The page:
A: Well, I've been doing it since I was 15! And once you start doing something like that — and you have an aptitude for it — you're viewed as an open door by people looking for your time and support, people who run local orchestras or charities, people who teach in their local schools. For me, there's a sacred element to music that makes it all the more important that it's taught in a way that captures its strongest qualities. And I find it's not often taught that way.

Q: What do you personally get from the process of teaching?

A: Pure and utter exhaustion! But I'm also extremely emotional and deeply affected by the experience of doing workshops, teaching children. I suppose it comes from when I was a child. When I thought something was amazing, I immediately wanted everyone else to try it. There's a side of my personality that's desperate to share.

Q: Have you changed much as a teacher over the years?

A: Yes, I'm less gung-ho than I was in my early 20s, when I thought that if everyone could learn to play in the same way then the world would be a much better place. Today I'm far more sensitive to the diversity of people's individual wills and abilities. But I still have the same enthusiasm and energy.

Q: You're playing a new piece called "Fiddle Dance Suite" by Wynton Marsalis this week. How would you describe it?

A: The piece is very typical of Wynton's understanding of the Celtic tradition and the African-American tradition. He is quite uniquely placed in his understanding of those two worlds. And this piece constantly straddles the two. [Known for his cross-genre collaborations, Juilliard-educated Marsalis has won Grammys for his jazz and classical recordings.] It's a suite with a variety of dances. It has a lot of components people can relate to and recognize rhythmically and harmonically, and a beautiful sense of storytelling. The St. Paul performances will be the U.S. premiere.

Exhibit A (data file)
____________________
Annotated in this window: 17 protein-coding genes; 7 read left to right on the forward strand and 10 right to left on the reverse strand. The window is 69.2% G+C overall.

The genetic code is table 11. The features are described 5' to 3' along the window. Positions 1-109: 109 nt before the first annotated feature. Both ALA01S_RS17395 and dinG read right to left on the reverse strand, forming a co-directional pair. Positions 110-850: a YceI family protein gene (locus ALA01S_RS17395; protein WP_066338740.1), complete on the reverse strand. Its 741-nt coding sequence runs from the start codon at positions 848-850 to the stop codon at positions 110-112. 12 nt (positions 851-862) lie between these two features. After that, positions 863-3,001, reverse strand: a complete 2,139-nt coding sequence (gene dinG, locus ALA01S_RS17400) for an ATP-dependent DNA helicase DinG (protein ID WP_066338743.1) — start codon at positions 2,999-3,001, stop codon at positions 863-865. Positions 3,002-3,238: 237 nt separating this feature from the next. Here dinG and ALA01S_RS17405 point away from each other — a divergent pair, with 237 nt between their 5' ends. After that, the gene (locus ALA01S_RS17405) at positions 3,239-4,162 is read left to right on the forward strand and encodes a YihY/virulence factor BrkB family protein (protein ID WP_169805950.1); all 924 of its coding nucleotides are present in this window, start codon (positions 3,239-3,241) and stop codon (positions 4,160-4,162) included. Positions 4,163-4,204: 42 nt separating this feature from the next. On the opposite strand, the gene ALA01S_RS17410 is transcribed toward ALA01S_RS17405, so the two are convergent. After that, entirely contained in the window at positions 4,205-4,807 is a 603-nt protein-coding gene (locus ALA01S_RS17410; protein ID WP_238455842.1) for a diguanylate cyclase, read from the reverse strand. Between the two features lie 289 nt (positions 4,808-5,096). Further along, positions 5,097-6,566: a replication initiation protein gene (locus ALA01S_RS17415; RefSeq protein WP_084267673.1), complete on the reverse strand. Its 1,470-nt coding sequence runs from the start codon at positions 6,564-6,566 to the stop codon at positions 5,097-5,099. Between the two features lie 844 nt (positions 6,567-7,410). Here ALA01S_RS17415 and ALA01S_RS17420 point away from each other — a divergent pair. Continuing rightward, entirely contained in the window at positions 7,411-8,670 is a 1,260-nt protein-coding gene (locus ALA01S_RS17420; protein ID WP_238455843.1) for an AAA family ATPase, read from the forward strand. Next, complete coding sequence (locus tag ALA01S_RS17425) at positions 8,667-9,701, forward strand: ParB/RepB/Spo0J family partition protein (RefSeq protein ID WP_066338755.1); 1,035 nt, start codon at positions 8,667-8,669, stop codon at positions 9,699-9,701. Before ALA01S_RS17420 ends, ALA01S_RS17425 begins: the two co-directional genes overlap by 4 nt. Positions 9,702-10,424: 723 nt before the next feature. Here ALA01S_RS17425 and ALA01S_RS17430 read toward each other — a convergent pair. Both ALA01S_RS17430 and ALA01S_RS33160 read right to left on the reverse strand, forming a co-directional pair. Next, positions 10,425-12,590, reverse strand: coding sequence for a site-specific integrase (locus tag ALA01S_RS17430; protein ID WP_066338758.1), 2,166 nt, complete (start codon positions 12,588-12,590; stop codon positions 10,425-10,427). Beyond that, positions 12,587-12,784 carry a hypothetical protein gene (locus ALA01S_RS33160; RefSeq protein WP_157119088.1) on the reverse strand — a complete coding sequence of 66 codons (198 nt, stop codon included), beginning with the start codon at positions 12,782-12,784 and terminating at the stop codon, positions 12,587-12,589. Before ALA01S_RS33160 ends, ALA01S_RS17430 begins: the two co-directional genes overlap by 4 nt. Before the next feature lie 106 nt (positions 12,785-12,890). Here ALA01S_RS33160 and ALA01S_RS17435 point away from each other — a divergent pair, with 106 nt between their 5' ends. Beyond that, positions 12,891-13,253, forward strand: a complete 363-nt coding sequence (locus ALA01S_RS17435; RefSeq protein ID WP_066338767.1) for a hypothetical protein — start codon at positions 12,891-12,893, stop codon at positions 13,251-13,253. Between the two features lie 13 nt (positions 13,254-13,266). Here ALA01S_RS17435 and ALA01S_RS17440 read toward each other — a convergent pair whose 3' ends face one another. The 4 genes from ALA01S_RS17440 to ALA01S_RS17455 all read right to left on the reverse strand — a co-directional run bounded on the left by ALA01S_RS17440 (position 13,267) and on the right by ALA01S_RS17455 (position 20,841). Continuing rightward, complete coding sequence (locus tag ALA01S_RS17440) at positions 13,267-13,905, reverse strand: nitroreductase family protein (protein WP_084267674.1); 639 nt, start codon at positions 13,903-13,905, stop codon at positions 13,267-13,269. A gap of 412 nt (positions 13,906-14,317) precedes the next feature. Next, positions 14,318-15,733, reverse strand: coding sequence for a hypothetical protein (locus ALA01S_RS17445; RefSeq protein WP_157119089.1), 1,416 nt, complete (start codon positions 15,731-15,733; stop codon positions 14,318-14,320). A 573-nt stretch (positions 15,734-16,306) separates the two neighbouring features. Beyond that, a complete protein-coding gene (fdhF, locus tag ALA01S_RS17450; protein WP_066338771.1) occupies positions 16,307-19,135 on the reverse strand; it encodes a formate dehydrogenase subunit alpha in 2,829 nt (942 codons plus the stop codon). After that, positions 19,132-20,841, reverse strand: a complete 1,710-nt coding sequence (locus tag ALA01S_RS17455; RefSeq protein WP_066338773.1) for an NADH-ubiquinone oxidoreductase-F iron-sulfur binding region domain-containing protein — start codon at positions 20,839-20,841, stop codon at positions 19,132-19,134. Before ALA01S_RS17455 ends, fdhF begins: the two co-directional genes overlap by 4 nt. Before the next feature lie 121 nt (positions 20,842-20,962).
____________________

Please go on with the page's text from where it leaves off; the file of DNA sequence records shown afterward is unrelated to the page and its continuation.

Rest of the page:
Q: You've worked a lot in the U.S. and the United Kingdom. Do attitudes toward the arts differ in the two countries?

A: There is incomparably more financial support for arts institutions in the U.K. from the government. That shortfall is made up here in the U.S. by private donors. One different thing here is the built-up presence of orchestras and their music directors in the cities. I would say a higher percentage of the general public know of their existence and are aware of them than in the U.K.

Q: You were just named a CBE [Commander of the Most Excellent Order of the British Empire, one rank below damehood/knighthood] in the queen of England's New Year Honours List. That's a pretty big deal, isn't it?

A: Yes. Although, on an emotional level, I'm always slightly loath to feel too much sense of achievement when granted some kind of honor. Classical music can be slow-paced, long-form and not always easy to understand. That's what I represent. That it's being celebrated is a wonderful thing, in such a public arena that people hear about and want to talk about. I'm extremely optimistic and grateful for that.

Terry Blain is a freelance classical music critic for the Star Tribune. Reach him at